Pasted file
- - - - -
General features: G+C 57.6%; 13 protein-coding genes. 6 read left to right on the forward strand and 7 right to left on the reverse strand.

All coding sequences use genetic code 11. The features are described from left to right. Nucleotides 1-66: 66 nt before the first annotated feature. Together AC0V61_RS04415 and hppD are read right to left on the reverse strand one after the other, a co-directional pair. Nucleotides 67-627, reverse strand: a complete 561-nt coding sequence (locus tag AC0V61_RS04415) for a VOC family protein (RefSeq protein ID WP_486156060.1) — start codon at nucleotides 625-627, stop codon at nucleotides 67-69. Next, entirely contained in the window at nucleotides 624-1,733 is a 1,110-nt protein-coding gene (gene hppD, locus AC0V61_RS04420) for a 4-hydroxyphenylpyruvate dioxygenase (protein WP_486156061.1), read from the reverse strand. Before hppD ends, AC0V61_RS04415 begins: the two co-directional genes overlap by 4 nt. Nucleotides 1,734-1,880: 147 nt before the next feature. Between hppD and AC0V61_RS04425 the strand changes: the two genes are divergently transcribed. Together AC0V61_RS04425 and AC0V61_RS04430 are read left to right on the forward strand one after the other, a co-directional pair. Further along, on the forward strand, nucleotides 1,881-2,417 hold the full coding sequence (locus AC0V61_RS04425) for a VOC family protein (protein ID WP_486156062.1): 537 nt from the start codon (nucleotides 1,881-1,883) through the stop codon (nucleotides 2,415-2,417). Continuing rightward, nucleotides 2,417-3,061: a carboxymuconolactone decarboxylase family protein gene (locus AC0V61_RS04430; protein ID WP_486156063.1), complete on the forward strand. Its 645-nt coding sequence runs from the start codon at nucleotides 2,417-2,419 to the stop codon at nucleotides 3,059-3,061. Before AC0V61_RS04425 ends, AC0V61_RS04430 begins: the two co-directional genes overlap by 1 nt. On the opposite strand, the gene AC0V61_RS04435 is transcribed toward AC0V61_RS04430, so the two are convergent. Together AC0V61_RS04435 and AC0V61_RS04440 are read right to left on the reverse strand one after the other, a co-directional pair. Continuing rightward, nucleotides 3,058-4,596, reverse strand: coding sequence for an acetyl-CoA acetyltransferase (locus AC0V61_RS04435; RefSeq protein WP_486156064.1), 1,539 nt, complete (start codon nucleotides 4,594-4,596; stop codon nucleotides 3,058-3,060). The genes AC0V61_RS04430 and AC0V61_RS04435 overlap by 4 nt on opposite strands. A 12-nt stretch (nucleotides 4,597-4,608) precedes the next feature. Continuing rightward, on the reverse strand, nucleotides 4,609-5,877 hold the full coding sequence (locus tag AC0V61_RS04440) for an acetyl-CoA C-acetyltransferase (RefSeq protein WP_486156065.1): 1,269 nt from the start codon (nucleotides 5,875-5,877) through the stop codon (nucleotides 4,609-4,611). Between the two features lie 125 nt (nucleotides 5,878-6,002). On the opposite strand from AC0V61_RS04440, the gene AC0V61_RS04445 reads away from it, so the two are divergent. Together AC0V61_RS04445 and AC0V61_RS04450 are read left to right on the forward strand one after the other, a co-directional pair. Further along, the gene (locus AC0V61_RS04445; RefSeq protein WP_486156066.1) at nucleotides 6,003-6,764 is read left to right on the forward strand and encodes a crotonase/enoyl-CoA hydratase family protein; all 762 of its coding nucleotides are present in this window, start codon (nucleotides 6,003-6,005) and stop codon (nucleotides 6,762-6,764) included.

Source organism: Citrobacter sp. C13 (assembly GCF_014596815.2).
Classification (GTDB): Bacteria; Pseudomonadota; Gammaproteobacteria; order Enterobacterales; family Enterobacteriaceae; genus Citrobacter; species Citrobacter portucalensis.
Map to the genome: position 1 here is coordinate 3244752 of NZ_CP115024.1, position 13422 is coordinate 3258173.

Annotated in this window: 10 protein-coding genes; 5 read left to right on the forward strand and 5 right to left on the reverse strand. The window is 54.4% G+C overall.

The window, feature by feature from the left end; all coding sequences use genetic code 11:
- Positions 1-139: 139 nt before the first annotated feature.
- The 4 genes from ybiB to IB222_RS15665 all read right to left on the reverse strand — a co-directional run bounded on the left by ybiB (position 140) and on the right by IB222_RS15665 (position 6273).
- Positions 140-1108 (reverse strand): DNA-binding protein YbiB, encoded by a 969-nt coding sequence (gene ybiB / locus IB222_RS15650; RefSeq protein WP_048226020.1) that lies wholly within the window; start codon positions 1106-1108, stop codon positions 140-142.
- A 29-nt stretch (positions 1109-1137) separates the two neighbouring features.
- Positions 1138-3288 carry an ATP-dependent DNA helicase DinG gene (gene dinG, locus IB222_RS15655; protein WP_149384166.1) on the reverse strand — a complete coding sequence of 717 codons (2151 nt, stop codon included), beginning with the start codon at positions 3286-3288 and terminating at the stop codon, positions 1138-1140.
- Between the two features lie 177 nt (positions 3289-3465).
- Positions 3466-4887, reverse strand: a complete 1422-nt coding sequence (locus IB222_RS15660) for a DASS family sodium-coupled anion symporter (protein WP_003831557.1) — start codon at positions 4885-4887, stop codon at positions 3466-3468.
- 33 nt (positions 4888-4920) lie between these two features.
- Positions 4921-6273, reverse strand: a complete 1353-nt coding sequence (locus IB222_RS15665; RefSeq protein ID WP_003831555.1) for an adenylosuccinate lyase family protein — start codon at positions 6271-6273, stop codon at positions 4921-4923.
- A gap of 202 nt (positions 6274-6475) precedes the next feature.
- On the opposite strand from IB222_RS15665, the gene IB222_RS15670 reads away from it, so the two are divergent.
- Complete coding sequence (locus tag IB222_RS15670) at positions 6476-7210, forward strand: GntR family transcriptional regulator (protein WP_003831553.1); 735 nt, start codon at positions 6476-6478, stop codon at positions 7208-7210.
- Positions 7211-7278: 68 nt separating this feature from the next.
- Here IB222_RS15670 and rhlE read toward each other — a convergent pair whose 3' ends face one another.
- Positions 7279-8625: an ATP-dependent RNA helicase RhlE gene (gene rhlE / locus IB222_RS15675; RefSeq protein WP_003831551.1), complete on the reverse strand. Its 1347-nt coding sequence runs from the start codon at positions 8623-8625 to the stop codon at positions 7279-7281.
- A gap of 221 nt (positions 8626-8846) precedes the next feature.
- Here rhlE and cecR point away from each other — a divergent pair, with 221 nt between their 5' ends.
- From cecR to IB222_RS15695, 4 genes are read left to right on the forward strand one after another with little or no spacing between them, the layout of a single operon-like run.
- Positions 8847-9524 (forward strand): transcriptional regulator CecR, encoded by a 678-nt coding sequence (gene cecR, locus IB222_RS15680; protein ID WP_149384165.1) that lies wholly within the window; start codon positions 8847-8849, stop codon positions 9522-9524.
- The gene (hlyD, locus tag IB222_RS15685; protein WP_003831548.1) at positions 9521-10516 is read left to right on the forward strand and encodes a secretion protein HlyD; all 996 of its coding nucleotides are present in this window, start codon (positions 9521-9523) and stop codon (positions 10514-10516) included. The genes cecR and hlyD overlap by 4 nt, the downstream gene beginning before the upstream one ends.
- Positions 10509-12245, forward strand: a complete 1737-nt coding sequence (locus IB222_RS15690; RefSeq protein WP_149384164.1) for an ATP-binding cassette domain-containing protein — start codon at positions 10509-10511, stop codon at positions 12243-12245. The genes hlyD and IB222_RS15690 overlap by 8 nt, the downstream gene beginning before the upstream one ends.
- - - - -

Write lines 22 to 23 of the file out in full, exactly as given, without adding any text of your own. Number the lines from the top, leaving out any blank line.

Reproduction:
- Positions 7279-8625: an ATP-dependent RNA helicase RhlE gene (gene rhlE / locus IB222_RS15675; RefSeq protein WP_003831551.1), complete on the reverse strand. Its 1347-nt coding sequence runs from the start codon at positions 8623-8625 to the stop codon at positions 7279-7281.
- A gap of 221 nt (positions 8626-8846) precedes the next feature.